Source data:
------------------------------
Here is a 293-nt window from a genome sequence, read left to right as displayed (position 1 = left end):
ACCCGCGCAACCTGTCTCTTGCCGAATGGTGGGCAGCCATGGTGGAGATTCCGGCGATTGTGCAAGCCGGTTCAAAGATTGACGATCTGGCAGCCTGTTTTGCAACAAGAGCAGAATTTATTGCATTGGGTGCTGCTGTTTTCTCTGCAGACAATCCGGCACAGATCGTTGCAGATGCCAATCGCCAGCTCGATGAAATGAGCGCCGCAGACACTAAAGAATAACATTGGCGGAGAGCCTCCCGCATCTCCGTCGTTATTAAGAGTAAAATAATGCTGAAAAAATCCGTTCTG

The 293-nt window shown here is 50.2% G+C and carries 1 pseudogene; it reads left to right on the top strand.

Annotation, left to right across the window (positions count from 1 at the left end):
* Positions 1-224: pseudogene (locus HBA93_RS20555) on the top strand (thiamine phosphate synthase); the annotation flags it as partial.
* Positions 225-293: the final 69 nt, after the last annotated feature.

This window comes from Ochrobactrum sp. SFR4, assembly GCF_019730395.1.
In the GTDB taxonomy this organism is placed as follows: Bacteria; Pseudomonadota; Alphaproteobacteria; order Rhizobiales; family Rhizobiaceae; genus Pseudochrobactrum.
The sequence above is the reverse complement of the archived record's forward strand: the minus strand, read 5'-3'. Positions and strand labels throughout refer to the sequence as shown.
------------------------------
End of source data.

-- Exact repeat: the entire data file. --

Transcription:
Here is a 293-nt window from a genome sequence, read left to right as displayed (position 1 = left end):
ACCCGCGCAACCTGTCTCTTGCCGAATGGTGGGCAGCCATGGTGGAGATTCCGGCGATTGTGCAAGCCGGTTCAAAGATTGACGATCTGGCAGCCTGTTTTGCAACAAGAGCAGAATTTATTGCATTGGGTGCTGCTGTTTTCTCTGCAGACAATCCGGCACAGATCGTTGCAGATGCCAATCGCCAGCTCGATGAAATGAGCGCCGCAGACACTAAAGAATAACATTGGCGGAGAGCCTCCCGCATCTCCGTCGTTATTAAGAGTAAAATAATGCTGAAAAAATCCGTTCTG

The 293-nt window shown here is 50.2% G+C and carries 1 pseudogene; it reads left to right on the top strand.

Annotation, left to right across the window (positions count from 1 at the left end):
* Positions 1-224: pseudogene (locus HBA93_RS20555) on the top strand (thiamine phosphate synthase); the annotation flags it as partial.
* Positions 225-293: the final 69 nt, after the last annotated feature.

This window comes from Ochrobactrum sp. SFR4, assembly GCF_019730395.1.
In the GTDB taxonomy this organism is placed as follows: Bacteria; Pseudomonadota; Alphaproteobacteria; order Rhizobiales; family Rhizobiaceae; genus Pseudochrobactrum.
The sequence above is the reverse complement of the archived record's forward strand: the minus strand, read 5'-3'. Positions and strand labels throughout refer to the sequence as shown.